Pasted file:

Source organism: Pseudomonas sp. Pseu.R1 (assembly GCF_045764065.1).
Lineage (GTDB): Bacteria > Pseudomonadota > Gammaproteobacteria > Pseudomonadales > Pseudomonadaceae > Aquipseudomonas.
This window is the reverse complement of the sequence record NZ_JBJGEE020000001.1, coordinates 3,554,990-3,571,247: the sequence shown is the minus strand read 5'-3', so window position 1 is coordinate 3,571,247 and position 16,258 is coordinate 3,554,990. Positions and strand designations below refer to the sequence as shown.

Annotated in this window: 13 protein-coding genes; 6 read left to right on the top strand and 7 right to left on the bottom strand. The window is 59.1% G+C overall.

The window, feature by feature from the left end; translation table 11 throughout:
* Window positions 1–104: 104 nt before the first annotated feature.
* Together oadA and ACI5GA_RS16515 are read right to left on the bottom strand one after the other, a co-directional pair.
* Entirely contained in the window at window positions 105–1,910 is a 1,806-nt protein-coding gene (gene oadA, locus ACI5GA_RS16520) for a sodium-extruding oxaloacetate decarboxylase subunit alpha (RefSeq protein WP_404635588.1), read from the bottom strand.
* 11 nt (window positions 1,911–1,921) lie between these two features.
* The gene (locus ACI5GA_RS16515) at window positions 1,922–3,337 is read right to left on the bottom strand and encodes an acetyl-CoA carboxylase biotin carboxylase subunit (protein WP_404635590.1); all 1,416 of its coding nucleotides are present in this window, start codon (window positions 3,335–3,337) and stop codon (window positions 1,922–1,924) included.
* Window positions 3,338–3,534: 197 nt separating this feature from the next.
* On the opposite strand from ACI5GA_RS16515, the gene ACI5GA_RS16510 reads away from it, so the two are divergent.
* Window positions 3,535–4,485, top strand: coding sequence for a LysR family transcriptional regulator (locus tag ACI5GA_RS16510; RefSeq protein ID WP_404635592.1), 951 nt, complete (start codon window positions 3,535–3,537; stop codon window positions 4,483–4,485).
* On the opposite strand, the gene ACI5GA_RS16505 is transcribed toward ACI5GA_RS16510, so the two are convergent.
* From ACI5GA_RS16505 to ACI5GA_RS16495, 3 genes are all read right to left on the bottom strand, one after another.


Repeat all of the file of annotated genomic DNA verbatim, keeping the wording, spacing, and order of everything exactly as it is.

Source organism: Pseudomonas sp. Pseu.R1 (assembly GCF_045764065.1).
Lineage (GTDB): Bacteria > Pseudomonadota > Gammaproteobacteria > Pseudomonadales > Pseudomonadaceae > Aquipseudomonas.
This window is the reverse complement of the sequence record NZ_JBJGEE020000001.1, coordinates 3,554,990-3,571,247: the sequence shown is the minus strand read 5'-3', so window position 1 is coordinate 3,571,247 and position 16,258 is coordinate 3,554,990. Positions and strand designations below refer to the sequence as shown.

Annotated in this window: 13 protein-coding genes; 6 read left to right on the top strand and 7 right to left on the bottom strand. The window is 59.1% G+C overall.

The window, feature by feature from the left end; translation table 11 throughout:
* Window positions 1–104: 104 nt before the first annotated feature.
* Together oadA and ACI5GA_RS16515 are read right to left on the bottom strand one after the other, a co-directional pair.
* Entirely contained in the window at window positions 105–1,910 is a 1,806-nt protein-coding gene (gene oadA, locus ACI5GA_RS16520) for a sodium-extruding oxaloacetate decarboxylase subunit alpha (RefSeq protein WP_404635588.1), read from the bottom strand.
* 11 nt (window positions 1,911–1,921) lie between these two features.
* The gene (locus ACI5GA_RS16515) at window positions 1,922–3,337 is read right to left on the bottom strand and encodes an acetyl-CoA carboxylase biotin carboxylase subunit (protein WP_404635590.1); all 1,416 of its coding nucleotides are present in this window, start codon (window positions 3,335–3,337) and stop codon (window positions 1,922–1,924) included.
* Window positions 3,338–3,534: 197 nt separating this feature from the next.
* On the opposite strand from ACI5GA_RS16515, the gene ACI5GA_RS16510 reads away from it, so the two are divergent.
* Window positions 3,535–4,485, top strand: coding sequence for a LysR family transcriptional regulator (locus tag ACI5GA_RS16510; RefSeq protein ID WP_404635592.1), 951 nt, complete (start codon window positions 3,535–3,537; stop codon window positions 4,483–4,485).
* On the opposite strand, the gene ACI5GA_RS16505 is transcribed toward ACI5GA_RS16510, so the two are convergent.
* From ACI5GA_RS16505 to ACI5GA_RS16495, 3 genes are all read right to left on the bottom strand, one after another.